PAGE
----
I need some advice on an extremely sad, unfortunate situation. As a member of Dance Masters of America, I uphold a code of ethics. I respect my colleagues and do my best to maintain a professional working relationship with everyone. Recently, though, a full-time teacher of four years at a local dance studio got arrested for multiple instances of lewd and lascivious acts with minors. One incident occurred at a dance convention. The studio owner knew about it and still kept this teacher on staff for several months. When the owner finally let her go, she still planned to have the teacher choreograph privately for the school’s competition team. My problem is that this has lowered morale and trust in dance studios and teachers.
I suppose we all knew it would come to this. The Mackay Daily Mercury in Queensland, Australia, ran a front-page story in October when a 10-year-old dancer was cut from a dance company performance due to missed rehearsals.
In this month’s issue we focus on jazz and hip-hop. As we were brainstorming about the content for the jazz section, I found my mind wandering back to the mid-1970s, when as teenagers, my twin brother, Rennie, and I would go with our mom to New York City to take classes from the jazz masters of the time. Many of those classes were with Luigi, who is featured in this issue.
COLUMNS Ask Rhee Gold Advice for Dance Teachers 2 Tips for Ballet Teachers by Mignon Furman 2Tips for Hip Hop Teachers by Geo Hubela 2Tips for Modern Teachers by Bill Evans 2 Tips for Tap Teachers by Stacy Eastman A Better You | Fighting Fatigue by Suzanne Martin, PT, DPT . . .
For a certain generation of dance educators, feeling a teacher’s guiding hand on a leg, back, or even a rear end was often standard when they were students. That’s the way things used to be—a touch here, a tap there with a hand or stick were part of the usual learning experience for many dancers.
For most of us, hula hooping is simply a fond memory from childhood. We certainly didn’t think those hours spent pushing ourselves to reach 100 consecutive swings around the waist would later become a part of our training as dancers.
During those long drives, Johnson’s creativity peaked, and she began thinking of ways to improve her teaching. At conventions she had noticed that dancers needed help remembering proper dance terminology, especially the tricky French words. She decided there had to be a better way to help young dancers learn basic vocabulary, which she referred to as “the ABCs of dance.” With that in mind, she developed a concept that would transform the way she taught dance.
Here’s an easy tool to help your young students (ages 3 to 7) look forward to coming to class: establish a “Dancer of the Day” program. This system of recognizing and giving special privileges to one dancer each day makes everyone eager to be in class because they never know when it will be their turn.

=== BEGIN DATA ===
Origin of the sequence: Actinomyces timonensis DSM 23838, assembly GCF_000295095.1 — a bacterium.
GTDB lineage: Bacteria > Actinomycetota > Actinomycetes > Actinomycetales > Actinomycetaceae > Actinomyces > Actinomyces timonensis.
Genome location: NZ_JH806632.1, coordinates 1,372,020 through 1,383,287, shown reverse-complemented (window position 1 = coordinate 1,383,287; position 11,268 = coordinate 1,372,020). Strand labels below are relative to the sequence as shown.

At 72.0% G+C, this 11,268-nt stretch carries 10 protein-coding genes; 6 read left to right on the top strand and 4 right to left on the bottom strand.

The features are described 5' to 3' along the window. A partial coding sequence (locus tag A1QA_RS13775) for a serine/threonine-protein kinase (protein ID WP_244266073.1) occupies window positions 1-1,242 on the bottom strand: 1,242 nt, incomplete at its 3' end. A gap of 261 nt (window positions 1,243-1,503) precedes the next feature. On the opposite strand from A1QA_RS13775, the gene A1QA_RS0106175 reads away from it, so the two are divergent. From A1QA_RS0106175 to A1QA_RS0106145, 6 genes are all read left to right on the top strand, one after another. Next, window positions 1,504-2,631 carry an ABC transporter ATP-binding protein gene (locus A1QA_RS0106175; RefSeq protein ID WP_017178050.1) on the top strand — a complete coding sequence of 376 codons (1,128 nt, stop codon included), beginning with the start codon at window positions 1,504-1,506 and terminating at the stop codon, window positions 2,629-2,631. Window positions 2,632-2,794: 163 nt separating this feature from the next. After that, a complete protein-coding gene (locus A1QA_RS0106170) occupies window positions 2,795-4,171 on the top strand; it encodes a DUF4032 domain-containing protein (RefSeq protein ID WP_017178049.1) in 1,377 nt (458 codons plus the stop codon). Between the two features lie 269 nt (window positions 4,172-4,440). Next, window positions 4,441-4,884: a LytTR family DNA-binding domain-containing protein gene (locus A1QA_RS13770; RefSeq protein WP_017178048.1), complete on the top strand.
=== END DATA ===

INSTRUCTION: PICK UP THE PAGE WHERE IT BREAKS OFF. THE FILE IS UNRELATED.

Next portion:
Teachers try to impress on students the importance of being on time for class. However, if students arrive early and simply text or chit-chat, we can redirect them in their use of time.
During an across-the-floor exercise in a jazz class one day, I realized that all the students (7- to 9-year-olds) were leaping with their upper bodies slanting forward.
The impact on students and their understanding of the relationship between dance and music is invaluable, says Nicholas Mishoe, co-director of Academy of Dance Arts in Red Bank, New Jersey, who uses accompanists for the studio’s ballet classes.
She’s disheveled, hides in the back of the classroom because she feels different from the other kids. Her leotard is always dirty, her bun is a mess, and she never smiles.
-As a teacher are you uncomfortable?
Walk into a dance studio and you’ll see that little about it, from the mirrors to the barres and the bare wood or linoleum floor, has changed in decades, even centuries—save, perhaps, for a CD or Mp3 player in the corner replacing or joining the piano. Walk into Kathleen Isaac’s dance studio in Queens, though, and it looks like she went on a shopping spree at Best Buy: cameras, laptops, cords, video monitors, tripods, iPhones, and sundry other “e-toys” abound.
See Rhee Gold share his passion for teaching dance in this special keynote address at the 2009 DanceLife Teacher Conference presented to more 600 dance teachers and school owners from across the world. His words are thought-provoking, humorous, and refreshing as he reinforces all the reasons we have chosen to become dance educators in the first place. Viewers will feel rejuvenated as they listen to Gold explain why we’ve chosen the “greatest profession in the world!”
Last Saturday, DLTV went to the Gold School to shoot some of the baby classes. I decided to take some still pics of some of the youngest children . . . this is one that I couldn’t resist sharing. Enjoy–Rhee